The ripples of digital disruption spurred by radical shifts in the ICT field were slow to reach the retail sector, which lagged in terms of digital maturity and technology spend. However, this is no longer the case. Gartner predicts that by 2022 the total IT spending of the global retail industry will touch $225 billion. With the penetration of e-commerce giants into most retail markets, traditional brick-and-mortar players have begun to scale up their technology infrastructure. Retailers around the globe are investing heavily in digital capabilities to meet rapidly changing customer expectations and survive in a competitive industry. Additionally, emerging technologies such as AI and machine learning are being leveraged to deliver personalized shopping experiences.
At the center of this digital transformation are the IT departments of retail organizations, tasked with ensuring around-the-clock availability of business-critical services, which are supported by a broad portfolio of applications and hardware. In the absence of an ITSM tool that covers the gamut of IT-enabled retail operations, retailers face an uphill battle in managing their IT infrastructure effectively.
Some of the challenges they may face are:
Firefighting incidents that affect retail operations
Retail businesses operate a complex network of servers, point-of-sale (POS) terminals, and other IT assets. When an availability incident occurs and the POS terminal or e-commerce website goes down, retail organizations lose money by the minute. Retail businesses also have an abundance of consumer data stored in their servers that is used to provide personalized recommendations, and this data is vulnerable to security breaches that can result in penalties running billions of dollars. Without a proactive incident management strategy, retail businesses will grind to a halt since POS terminals and internet-enabled retail transactions have become the mainstay both online as well as in brick-and-mortar stores.
Managing a multitude of IT assets
Retailers with a global network of outlets employ various IT assets that are vital for day-to-day operations. These include handheld devices, such as smartphones and tablets for scanning barcodes, POS terminals for processing payments, and routers and modems for networking operations. IT departments need to ensure peak performance of these IT assets while keeping tabs on risks, costs, their budget, and forecasted IT purchases. Without a well-defined ITAM strategy, retailers find it difficult to track assets over their entire life cycle, i.e, from purchase till disposal. This may lead to suboptimal asset utilization, higher maintenance costs, and legal and security risks.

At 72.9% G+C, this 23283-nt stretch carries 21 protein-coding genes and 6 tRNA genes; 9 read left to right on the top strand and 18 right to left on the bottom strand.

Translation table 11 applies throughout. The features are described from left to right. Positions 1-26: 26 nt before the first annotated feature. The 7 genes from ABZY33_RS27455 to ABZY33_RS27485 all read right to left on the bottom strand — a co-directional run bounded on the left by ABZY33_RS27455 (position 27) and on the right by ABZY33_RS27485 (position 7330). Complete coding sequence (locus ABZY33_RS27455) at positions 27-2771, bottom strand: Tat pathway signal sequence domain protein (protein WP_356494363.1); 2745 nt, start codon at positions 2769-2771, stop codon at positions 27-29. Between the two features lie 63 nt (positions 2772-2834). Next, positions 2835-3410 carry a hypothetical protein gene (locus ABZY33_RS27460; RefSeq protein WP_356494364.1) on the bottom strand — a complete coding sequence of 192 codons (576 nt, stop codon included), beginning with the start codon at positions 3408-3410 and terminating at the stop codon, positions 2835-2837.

Overseeing IT projects across franchises
Large-scale retail businesses operate numerous physical stores across continents, in addition to e-commerce portals. In such a scenario, it’s possible for multiple shadow IT projects to crop up due to lapses in collaboration and communication. An effective ITSM solution helps major retailers roll out changes and undertake IT projects without losing track of dependencies, ensuring a uniform IT infrastructure that’s easier to govern.
Delivering enterprise services efficiently
Retail businesses are dependent on other enterprise services besides IT. These include facilities, payroll, HR, and finance. These enterprise departments facilitate retail operations such as managing warehouses, replenishing stock, and organizing the retail workforce. However, most retailers use disparate channels and tools for managing their enterprise support. This may lead to increased costs and difficulty coordinating teams to fulfill retail services.
Mitigating the impact of COVID-19
One sector of the economy that’s been directly impacted by the COVID-19 pandemic is retail. Challenges abound when retailers try to enforce social distancing guidelines in physical stores, giving rise to more digital transactions. Major retailers such as Walmart are expanding their no-contact transactions to keep both consumers and employees safe. Fast-food chains are adopting contactless delivery of orders, while e-commerce companies have transitioned to sending acknowledgments via email. This pivot towards digital delivery of retail services has increased the strain on IT departments, which are tasked with ensuring the high availability of remote IT operations.
Technology has now emerged as the key differentiator in the retail sector due to its ability to deliver customer-centric experiences that lie at the heart of consumer loyalty and retail success. However, the complexity in retail operations means IT service desks must handle multiple fronts, such as resolving incidents, managing assets, implementing changes, and tracking IT projects.
The convergence of people, processes, and technology in ITSM is critical for organizations that are looking to gain a competitive edge over other players. Retail businesses that use legacy applications to manage their IT will not be able to outperform their competitors; they need to adopt ITSM tools that are robust, scalable, and ITIL®-aligned.
Just like ServiceDesk Plus is.
With an array of ITIL-aligned capabilities, ServiceDesk Plus enables retail organizations to infuse ITIL best practices into their day-to-day ITSM operations, boosting operational efficiency and delivering enhanced customer experiences.
ServiceDesk Plus helps retailers drive business agility by streamlining IT support and refocusing service desk resources on strategic IT initiatives.